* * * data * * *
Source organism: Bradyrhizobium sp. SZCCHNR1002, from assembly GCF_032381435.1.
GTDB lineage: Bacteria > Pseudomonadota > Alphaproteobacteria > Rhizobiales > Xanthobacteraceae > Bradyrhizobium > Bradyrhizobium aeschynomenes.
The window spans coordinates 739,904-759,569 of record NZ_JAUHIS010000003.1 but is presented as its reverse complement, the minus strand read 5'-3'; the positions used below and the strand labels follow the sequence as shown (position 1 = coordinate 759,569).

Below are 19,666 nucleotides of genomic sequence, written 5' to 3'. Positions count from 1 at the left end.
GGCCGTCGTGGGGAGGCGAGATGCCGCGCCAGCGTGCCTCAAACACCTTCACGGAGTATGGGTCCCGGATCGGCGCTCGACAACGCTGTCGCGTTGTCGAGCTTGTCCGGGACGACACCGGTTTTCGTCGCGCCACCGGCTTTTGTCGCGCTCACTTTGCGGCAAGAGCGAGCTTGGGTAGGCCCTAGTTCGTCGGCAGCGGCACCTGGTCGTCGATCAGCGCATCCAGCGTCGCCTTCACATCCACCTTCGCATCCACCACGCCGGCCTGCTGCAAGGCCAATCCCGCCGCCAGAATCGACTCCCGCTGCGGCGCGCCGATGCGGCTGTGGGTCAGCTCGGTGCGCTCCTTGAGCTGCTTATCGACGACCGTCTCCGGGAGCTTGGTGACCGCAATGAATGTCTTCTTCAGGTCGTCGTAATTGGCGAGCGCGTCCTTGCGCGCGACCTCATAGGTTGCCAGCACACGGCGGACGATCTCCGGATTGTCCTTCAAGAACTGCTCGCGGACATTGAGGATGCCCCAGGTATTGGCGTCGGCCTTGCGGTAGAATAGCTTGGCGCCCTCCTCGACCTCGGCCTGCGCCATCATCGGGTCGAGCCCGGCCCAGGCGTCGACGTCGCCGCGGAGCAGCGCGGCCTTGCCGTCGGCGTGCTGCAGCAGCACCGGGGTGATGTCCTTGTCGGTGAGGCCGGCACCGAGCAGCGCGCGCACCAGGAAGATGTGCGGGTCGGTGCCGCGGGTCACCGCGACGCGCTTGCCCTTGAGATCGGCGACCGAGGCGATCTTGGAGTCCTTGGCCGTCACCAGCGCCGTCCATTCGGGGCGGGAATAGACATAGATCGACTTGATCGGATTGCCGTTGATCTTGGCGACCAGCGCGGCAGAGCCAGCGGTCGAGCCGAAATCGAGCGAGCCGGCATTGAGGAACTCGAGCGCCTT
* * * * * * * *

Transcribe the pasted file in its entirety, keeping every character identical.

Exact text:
Source organism: Bradyrhizobium sp. SZCCHNR1002, from assembly GCF_032381435.1.
GTDB lineage: Bacteria > Pseudomonadota > Alphaproteobacteria > Rhizobiales > Xanthobacteraceae > Bradyrhizobium > Bradyrhizobium aeschynomenes.
The window spans coordinates 739,904-759,569 of record NZ_JAUHIS010000003.1 but is presented as its reverse complement, the minus strand read 5'-3'; the positions used below and the strand labels follow the sequence as shown (position 1 = coordinate 759,569).

Below are 19,666 nucleotides of genomic sequence, written 5' to 3'. Positions count from 1 at the left end.
GGCCGTCGTGGGGAGGCGAGATGCCGCGCCAGCGTGCCTCAAACACCTTCACGGAGTATGGGTCCCGGATCGGCGCTCGACAACGCTGTCGCGTTGTCGAGCTTGTCCGGGACGACACCGGTTTTCGTCGCGCCACCGGCTTTTGTCGCGCTCACTTTGCGGCAAGAGCGAGCTTGGGTAGGCCCTAGTTCGTCGGCAGCGGCACCTGGTCGTCGATCAGCGCATCCAGCGTCGCCTTCACATCCACCTTCGCATCCACCACGCCGGCCTGCTGCAAGGCCAATCCCGCCGCCAGAATCGACTCCCGCTGCGGCGCGCCGATGCGGCTGTGGGTCAGCTCGGTGCGCTCCTTGAGCTGCTTATCGACGACCGTCTCCGGGAGCTTGGTGACCGCAATGAATGTCTTCTTCAGGTCGTCGTAATTGGCGAGCGCGTCCTTGCGCGCGACCTCATAGGTTGCCAGCACACGGCGGACGATCTCCGGATTGTCCTTCAAGAACTGCTCGCGGACATTGAGGATGCCCCAGGTATTGGCGTCGGCCTTGCGGTAGAATAGCTTGGCGCCCTCCTCGACCTCGGCCTGCGCCATCATCGGGTCGAGCCCGGCCCAGGCGTCGACGTCGCCGCGGAGCAGCGCGGCCTTGCCGTCGGCGTGCTGCAGCAGCACCGGGGTGATGTCCTTGTCGGTGAGGCCGGCACCGAGCAGCGCGCGCACCAGGAAGATGTGCGGGTCGGTGCCGCGGGTCACCGCGACGCGCTTGCCCTTGAGATCGGCGACCGAGGCGATCTTGGAGTCCTTGGCCGTCACCAGCGCCGTCCATTCGGGGCGGGAATAGACATAGATCGACTTGATCGGATTGCCGTTGATCTTGGCGACCAGCGCGGCAGAGCCAGCGGTCGAGCCGAAATCGAGCGAGCCGGCATTGAGGAACTCGAGCGCCTT